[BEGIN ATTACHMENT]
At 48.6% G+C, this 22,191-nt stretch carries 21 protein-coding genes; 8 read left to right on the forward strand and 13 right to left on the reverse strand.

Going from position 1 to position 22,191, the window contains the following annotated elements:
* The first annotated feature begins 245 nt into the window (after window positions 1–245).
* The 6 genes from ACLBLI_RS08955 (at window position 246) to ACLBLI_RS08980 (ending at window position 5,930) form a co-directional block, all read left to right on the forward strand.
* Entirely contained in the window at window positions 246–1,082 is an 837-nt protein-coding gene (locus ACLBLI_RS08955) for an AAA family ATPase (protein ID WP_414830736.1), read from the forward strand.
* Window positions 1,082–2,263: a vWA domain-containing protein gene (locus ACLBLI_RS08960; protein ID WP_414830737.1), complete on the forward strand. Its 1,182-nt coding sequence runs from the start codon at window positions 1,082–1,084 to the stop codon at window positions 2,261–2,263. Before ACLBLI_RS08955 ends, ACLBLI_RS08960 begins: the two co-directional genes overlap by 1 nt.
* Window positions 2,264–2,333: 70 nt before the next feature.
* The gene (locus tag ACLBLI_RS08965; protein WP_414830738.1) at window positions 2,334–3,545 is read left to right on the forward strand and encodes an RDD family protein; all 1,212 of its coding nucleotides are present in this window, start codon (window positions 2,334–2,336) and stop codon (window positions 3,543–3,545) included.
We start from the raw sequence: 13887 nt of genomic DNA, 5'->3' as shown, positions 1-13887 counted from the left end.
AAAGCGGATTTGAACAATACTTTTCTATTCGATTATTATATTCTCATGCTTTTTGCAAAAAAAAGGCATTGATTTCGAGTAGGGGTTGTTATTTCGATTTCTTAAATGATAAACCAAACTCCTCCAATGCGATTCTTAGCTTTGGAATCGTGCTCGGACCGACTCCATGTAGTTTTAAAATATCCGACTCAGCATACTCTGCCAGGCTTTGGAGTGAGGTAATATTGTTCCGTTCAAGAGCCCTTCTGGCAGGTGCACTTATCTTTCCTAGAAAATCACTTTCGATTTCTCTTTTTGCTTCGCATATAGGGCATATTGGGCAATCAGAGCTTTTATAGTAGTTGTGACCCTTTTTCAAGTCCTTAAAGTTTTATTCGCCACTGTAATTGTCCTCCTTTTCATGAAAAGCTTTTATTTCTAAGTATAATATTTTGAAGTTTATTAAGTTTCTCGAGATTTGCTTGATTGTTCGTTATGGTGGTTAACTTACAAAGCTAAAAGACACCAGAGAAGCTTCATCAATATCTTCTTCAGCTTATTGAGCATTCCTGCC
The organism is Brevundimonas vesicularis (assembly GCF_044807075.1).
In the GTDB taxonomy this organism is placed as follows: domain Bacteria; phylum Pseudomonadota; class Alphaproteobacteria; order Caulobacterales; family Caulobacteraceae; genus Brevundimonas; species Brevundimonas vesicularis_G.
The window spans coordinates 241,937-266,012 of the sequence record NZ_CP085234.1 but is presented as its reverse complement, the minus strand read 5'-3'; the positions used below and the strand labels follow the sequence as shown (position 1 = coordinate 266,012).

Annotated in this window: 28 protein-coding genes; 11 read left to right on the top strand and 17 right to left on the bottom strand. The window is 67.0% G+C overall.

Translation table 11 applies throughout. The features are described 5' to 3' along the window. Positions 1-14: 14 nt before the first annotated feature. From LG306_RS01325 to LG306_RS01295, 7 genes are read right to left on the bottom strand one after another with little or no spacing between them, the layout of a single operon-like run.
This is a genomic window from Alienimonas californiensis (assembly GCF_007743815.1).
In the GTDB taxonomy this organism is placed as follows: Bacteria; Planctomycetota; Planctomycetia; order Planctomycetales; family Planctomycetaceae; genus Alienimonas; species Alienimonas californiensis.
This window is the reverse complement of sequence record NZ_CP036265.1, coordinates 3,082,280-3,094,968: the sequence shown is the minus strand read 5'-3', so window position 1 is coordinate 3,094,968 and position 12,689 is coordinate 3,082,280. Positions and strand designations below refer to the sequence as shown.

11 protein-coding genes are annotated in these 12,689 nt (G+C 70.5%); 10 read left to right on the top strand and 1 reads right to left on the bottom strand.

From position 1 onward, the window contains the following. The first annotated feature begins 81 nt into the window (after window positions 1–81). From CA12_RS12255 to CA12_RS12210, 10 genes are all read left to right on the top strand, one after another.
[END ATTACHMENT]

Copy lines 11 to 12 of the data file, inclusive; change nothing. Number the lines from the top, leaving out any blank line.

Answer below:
The organism is Brevundimonas vesicularis (assembly GCF_044807075.1).
In the GTDB taxonomy this organism is placed as follows: domain Bacteria; phylum Pseudomonadota; class Alphaproteobacteria; order Caulobacterales; family Caulobacteraceae; genus Brevundimonas; species Brevundimonas vesicularis_G.